A POSITIVE CHALLENGE FOR YOU AND THE YOUNG PEOPLE YOU WORK WITH.

Duke of Ed Award Leaders and Coordinators are the front line of the Award, playing one of the most fundamental roles – that of developing the Participants with whom they are actively involved.

An Award Leader's role is to engage young people in the program, and encourage and inspire Participants throughout their Award journey. Typically an Award Unit will have two or more Award Leaders to spread the workload and to ensure continuity as the Award is usually completed over a 12 month period.

What is the Award?

In order to earn the Award, participants are required to participate in community service, learn a skill, engage in physical fitness, and learn about the natural environment in an extended outdoor trip known as the Adventurous Journey. At the Gold level, participants are also required to spend time away from home working towards a shared, purposeful goal with a group of people who are not their usual companions. For more information, see our Award Framework.

What is an Award Leader?

The Division licences Award Units (AUs) to deliver the Award. Each Award Unit must appoint at least one Award Leader who is the contact person for Award Participants. An Award Coordinator is an Award Leader who is the main contact for the Award Unit and is responsible for running The Duke of Ed in that organization. In large organizations, there may be other volunteers who assist in the running of the Award – these people are usually called Assistant Leaders.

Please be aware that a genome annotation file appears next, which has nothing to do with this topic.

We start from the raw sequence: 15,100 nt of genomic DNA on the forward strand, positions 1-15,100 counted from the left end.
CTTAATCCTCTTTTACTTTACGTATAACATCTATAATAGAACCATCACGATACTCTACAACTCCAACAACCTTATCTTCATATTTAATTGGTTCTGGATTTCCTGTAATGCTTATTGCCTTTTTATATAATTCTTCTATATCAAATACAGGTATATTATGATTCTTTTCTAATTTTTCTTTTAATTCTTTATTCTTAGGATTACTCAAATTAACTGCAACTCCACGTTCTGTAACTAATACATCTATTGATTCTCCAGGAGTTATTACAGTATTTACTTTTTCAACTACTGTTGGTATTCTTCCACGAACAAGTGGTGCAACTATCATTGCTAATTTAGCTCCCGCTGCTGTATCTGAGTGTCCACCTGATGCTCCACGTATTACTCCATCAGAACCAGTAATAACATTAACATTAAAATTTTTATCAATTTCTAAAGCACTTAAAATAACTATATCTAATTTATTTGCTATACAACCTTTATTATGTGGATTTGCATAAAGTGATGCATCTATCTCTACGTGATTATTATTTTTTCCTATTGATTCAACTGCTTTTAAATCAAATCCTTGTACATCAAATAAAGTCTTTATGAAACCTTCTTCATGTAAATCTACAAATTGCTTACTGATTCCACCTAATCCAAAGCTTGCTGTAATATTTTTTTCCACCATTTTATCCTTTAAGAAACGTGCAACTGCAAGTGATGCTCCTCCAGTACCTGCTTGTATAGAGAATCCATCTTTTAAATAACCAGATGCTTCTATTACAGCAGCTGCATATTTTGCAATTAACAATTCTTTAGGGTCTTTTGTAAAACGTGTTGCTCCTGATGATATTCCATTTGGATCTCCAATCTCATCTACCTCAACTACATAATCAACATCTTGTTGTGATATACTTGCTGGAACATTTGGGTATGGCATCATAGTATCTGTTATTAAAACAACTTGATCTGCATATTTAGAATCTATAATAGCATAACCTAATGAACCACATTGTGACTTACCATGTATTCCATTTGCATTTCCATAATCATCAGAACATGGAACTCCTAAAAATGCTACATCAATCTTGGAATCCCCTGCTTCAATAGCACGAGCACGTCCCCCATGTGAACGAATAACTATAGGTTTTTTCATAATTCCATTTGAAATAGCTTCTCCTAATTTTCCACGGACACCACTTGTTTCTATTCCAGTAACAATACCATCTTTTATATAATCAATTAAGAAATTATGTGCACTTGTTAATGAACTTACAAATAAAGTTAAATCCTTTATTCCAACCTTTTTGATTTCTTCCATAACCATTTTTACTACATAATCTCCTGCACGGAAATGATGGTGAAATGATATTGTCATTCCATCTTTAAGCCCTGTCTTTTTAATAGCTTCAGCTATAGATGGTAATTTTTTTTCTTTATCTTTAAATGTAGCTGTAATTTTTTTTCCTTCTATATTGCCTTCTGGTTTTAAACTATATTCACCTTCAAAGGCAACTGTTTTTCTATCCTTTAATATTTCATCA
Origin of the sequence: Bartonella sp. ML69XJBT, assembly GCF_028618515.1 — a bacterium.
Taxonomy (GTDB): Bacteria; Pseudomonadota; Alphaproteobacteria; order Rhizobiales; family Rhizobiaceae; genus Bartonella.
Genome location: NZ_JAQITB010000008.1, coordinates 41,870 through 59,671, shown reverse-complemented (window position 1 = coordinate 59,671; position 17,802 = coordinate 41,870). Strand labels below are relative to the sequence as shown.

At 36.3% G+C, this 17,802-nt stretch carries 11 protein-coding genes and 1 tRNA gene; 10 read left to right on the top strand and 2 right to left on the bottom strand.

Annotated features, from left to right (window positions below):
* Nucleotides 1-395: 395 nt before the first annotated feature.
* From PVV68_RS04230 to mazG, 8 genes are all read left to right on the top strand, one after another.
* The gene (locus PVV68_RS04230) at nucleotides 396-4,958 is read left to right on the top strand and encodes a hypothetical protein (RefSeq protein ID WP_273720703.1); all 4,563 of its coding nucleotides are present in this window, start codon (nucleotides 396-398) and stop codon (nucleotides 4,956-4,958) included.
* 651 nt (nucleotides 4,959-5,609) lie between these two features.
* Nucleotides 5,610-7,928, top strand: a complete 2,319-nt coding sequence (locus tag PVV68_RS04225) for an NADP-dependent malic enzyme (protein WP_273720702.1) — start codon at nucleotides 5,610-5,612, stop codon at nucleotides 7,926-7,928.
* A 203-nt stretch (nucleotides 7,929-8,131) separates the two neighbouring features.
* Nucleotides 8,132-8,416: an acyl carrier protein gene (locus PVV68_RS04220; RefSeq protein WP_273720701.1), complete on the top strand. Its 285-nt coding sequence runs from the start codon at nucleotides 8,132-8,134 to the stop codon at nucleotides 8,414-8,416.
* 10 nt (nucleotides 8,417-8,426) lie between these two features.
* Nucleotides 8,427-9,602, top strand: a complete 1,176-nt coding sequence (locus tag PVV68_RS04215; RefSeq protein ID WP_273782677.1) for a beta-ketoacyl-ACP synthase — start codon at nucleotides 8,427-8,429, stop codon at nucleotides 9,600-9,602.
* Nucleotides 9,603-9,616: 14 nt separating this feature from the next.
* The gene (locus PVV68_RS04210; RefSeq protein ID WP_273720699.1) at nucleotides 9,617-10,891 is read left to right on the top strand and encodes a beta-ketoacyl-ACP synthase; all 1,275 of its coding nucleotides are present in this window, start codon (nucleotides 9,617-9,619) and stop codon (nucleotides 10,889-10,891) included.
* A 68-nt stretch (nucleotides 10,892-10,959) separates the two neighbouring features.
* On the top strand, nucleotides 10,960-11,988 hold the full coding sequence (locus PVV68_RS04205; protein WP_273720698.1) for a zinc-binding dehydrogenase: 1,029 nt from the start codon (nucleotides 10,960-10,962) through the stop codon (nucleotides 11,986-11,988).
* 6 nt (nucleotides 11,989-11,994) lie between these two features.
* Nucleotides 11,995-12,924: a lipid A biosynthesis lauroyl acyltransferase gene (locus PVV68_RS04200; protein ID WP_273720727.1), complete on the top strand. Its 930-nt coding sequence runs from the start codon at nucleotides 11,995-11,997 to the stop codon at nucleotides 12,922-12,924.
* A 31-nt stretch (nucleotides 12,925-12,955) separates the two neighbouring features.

What does an Award Leader do?

An Award Leader helps to translate the Award to young people by guiding participants in setting achievable goals. They help participants find and connect with Assessors for their chosen activities, organize group activities for the Award, and offer encouragement, motivation and inspiration. More information on Award Leader roles and responsibilities can be found here.

The Award is not a sprint, but a marathon. While ​some young people can complete The Duke of Ed through effort over consecutive months, others may take longer and that's okay – just stand by them and keep providing regular support. As an Award Leader, you can track participant progress in ORB and should be engaging with their Assessors if participants are not logging their activities.

Are there certain guidelines and requirements to be an Award Leader?

Since Award Leaders play such a significant part in The Duke of Ed, there is mandatory training and guidelines to follow along with certain requirements and responsibilities. Please see our training page for more information.